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Udaman, the performance gap is a consequence of several factors. In no particular order:

1. Caching algorithms optimized to save power.

2. Form factor limitations on the actuator assembly. (15K disks with 2.5" platters come in a 3.5" form factor because their actuator assemblies need that extra space. The magnets for the wave motor in particular.)

3. Smaller capacity.

4. Smaller platters.

All of these are necessary compromises given the disks' target application. They're unlikely to ever be overcome.

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1. a.) Completely irrelevant.

b.) Completely irrelevant (again).

2. b.) Why would you use a drive that used to be fast two years ago if you can get one that's fast now? And, access patterns change, data gets bigger, processors get faster.

Fujitsu has an SATA drive for laptops (announced recently), and a number of these ATA laptop models also come in a blade server designed SATA configuration (same performance specs except 25% greater current draws, and 24/7 operation).

25% more power without performance advantage? Why?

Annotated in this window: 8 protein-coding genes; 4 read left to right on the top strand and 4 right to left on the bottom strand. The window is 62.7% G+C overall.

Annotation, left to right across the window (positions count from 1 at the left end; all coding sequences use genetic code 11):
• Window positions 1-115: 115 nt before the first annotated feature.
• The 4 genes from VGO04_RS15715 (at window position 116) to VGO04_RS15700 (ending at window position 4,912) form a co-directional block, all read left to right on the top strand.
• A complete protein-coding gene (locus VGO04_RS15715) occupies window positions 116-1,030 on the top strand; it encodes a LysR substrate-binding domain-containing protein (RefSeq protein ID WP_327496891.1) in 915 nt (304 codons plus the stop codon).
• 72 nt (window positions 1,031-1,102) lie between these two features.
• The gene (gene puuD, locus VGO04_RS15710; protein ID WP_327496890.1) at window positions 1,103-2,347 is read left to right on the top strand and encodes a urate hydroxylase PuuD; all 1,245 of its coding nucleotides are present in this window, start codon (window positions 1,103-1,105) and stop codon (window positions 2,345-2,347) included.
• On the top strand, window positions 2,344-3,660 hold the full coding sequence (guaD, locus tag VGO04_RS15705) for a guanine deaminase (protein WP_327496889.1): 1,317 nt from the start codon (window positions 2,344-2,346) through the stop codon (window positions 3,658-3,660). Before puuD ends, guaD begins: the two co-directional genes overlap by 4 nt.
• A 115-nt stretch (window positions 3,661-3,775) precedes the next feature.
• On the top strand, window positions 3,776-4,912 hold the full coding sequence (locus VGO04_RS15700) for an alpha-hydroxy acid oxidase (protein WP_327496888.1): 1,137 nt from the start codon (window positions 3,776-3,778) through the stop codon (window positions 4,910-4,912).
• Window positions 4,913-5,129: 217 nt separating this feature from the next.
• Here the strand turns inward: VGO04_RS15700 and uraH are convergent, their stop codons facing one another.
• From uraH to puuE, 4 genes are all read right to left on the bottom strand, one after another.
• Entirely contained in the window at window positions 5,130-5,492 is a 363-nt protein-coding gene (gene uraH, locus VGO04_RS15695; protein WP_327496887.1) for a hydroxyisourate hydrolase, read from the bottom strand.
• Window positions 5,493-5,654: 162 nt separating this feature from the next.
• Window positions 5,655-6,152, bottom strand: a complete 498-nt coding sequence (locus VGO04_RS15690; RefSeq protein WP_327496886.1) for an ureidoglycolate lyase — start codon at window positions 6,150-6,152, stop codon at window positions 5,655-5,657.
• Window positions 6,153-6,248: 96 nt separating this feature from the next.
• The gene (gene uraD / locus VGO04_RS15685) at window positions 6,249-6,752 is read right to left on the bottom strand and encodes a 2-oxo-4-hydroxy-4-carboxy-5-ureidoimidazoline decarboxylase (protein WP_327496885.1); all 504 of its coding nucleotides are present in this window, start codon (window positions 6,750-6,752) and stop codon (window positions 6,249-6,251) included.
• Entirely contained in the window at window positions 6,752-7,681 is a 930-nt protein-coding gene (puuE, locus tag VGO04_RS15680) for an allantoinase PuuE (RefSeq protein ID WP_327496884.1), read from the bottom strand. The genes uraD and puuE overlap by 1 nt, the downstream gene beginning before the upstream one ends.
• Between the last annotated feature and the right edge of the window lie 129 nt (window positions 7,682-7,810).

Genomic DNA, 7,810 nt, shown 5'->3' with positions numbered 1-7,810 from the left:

Other than the lower power consumption (and an assumption that higher current drawing actuator motors would be needed at present for parity seek times), what can be the reason's for the gaps between performance on the desktop 3.5in drives, and the 2.5in laptops?

Due to much more data/track larger drives have a big advantage in the benchmarks.

Keeping in mind that lower capacity storage needs on the laptops of late 2006 or early 2007 may be met by 100GB+ NAND solid-state memory. Apple's inexpensive Mac Mini (using laptop innards) still uses 5.4k laptop drives, and will probably do so as long as that model is offered.

I'd not expect (cheap) big solid state storage that early.

BTW, where did you get the performance numbers from laptops from?